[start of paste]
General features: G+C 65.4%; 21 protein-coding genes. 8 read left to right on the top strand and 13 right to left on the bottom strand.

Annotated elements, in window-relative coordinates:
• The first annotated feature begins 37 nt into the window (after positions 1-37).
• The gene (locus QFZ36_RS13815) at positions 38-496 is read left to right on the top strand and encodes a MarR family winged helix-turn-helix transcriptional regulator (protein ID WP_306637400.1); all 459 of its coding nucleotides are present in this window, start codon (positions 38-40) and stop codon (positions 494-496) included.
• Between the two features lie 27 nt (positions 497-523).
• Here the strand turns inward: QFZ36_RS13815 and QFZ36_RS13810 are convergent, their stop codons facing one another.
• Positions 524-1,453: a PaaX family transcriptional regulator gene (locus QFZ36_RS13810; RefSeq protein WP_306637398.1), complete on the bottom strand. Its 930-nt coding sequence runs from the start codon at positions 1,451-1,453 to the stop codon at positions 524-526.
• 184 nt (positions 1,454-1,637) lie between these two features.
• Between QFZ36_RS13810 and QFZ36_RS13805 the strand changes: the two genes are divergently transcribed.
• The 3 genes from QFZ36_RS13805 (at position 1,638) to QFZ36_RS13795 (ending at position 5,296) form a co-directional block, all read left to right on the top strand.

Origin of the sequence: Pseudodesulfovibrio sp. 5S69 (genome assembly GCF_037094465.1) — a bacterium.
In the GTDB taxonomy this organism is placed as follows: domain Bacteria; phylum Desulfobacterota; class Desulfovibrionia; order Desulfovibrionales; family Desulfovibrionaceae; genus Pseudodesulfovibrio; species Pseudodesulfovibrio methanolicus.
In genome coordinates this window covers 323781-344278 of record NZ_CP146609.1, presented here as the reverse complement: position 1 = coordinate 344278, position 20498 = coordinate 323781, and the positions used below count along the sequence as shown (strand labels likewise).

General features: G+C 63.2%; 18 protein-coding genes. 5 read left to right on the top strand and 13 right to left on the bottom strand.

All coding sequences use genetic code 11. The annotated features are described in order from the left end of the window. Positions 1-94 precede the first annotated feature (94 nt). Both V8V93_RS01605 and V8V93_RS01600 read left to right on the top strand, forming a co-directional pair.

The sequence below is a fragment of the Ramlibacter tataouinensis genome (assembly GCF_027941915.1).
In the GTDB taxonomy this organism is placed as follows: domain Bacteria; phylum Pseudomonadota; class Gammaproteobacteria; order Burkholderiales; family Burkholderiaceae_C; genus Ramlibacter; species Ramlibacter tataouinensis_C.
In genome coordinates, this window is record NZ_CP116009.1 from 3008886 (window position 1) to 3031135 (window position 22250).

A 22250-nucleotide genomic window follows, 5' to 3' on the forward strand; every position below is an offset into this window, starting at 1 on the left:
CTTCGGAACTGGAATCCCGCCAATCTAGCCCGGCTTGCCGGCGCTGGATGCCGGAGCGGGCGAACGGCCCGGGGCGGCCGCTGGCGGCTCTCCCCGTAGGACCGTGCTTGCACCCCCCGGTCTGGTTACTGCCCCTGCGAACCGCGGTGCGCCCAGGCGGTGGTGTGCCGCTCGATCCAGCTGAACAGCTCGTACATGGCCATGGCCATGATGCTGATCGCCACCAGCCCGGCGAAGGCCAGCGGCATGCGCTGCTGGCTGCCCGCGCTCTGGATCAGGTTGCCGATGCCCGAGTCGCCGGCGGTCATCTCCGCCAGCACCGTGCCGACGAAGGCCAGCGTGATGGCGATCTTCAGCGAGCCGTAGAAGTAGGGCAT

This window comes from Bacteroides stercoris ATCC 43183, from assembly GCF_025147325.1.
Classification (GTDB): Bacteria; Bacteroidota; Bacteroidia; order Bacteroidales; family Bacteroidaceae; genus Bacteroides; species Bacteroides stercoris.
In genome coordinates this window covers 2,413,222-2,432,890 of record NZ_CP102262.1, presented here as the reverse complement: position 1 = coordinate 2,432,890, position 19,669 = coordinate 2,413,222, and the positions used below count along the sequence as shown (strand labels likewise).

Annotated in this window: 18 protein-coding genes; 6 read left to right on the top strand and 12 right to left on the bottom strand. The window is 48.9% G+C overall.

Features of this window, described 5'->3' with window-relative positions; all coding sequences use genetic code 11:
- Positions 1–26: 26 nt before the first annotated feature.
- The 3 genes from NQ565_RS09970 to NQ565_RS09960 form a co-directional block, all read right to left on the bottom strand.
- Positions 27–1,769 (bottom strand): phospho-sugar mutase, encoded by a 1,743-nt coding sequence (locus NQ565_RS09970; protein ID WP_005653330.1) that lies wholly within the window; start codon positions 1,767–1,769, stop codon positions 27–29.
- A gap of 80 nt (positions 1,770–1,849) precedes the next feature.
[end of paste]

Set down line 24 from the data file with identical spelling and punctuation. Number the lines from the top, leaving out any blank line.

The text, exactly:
Annotated in this window: 18 protein-coding genes; 6 read left to right on the top strand and 12 right to left on the bottom strand. The window is 48.9% G+C overall.